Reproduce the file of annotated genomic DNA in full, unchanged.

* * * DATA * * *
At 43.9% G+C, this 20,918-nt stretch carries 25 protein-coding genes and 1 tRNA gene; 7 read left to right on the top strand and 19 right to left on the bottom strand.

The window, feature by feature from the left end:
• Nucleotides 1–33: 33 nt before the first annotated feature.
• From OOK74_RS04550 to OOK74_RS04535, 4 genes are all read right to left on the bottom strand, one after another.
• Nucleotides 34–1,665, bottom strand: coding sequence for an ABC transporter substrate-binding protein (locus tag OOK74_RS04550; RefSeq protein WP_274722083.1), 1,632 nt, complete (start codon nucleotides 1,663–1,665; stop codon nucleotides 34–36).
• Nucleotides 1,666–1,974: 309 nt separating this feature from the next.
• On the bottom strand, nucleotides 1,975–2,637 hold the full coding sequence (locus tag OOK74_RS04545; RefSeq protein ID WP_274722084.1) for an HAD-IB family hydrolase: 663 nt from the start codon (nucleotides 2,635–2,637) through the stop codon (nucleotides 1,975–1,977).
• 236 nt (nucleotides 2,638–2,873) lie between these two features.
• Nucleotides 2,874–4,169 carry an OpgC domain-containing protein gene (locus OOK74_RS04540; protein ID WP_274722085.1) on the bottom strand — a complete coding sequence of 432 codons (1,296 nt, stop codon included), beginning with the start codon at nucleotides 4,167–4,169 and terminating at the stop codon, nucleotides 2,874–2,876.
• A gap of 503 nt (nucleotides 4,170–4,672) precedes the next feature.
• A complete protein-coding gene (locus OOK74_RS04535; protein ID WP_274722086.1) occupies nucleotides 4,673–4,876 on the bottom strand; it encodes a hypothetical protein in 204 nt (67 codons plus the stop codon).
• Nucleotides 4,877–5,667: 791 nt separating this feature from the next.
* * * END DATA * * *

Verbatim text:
At 43.9% G+C, this 20,918-nt stretch carries 25 protein-coding genes and 1 tRNA gene; 7 read left to right on the top strand and 19 right to left on the bottom strand.

The window, feature by feature from the left end:
• Nucleotides 1–33: 33 nt before the first annotated feature.
• From OOK74_RS04550 to OOK74_RS04535, 4 genes are all read right to left on the bottom strand, one after another.
• Nucleotides 34–1,665, bottom strand: coding sequence for an ABC transporter substrate-binding protein (locus tag OOK74_RS04550; RefSeq protein WP_274722083.1), 1,632 nt, complete (start codon nucleotides 1,663–1,665; stop codon nucleotides 34–36).
• Nucleotides 1,666–1,974: 309 nt separating this feature from the next.
• On the bottom strand, nucleotides 1,975–2,637 hold the full coding sequence (locus tag OOK74_RS04545; RefSeq protein ID WP_274722084.1) for an HAD-IB family hydrolase: 663 nt from the start codon (nucleotides 2,635–2,637) through the stop codon (nucleotides 1,975–1,977).
• 236 nt (nucleotides 2,638–2,873) lie between these two features.
• Nucleotides 2,874–4,169 carry an OpgC domain-containing protein gene (locus OOK74_RS04540; protein ID WP_274722085.1) on the bottom strand — a complete coding sequence of 432 codons (1,296 nt, stop codon included), beginning with the start codon at nucleotides 4,167–4,169 and terminating at the stop codon, nucleotides 2,874–2,876.
• A gap of 503 nt (nucleotides 4,170–4,672) precedes the next feature.
• A complete protein-coding gene (locus OOK74_RS04535; protein ID WP_274722086.1) occupies nucleotides 4,673–4,876 on the bottom strand; it encodes a hypothetical protein in 204 nt (67 codons plus the stop codon).
• Nucleotides 4,877–5,667: 791 nt separating this feature from the next.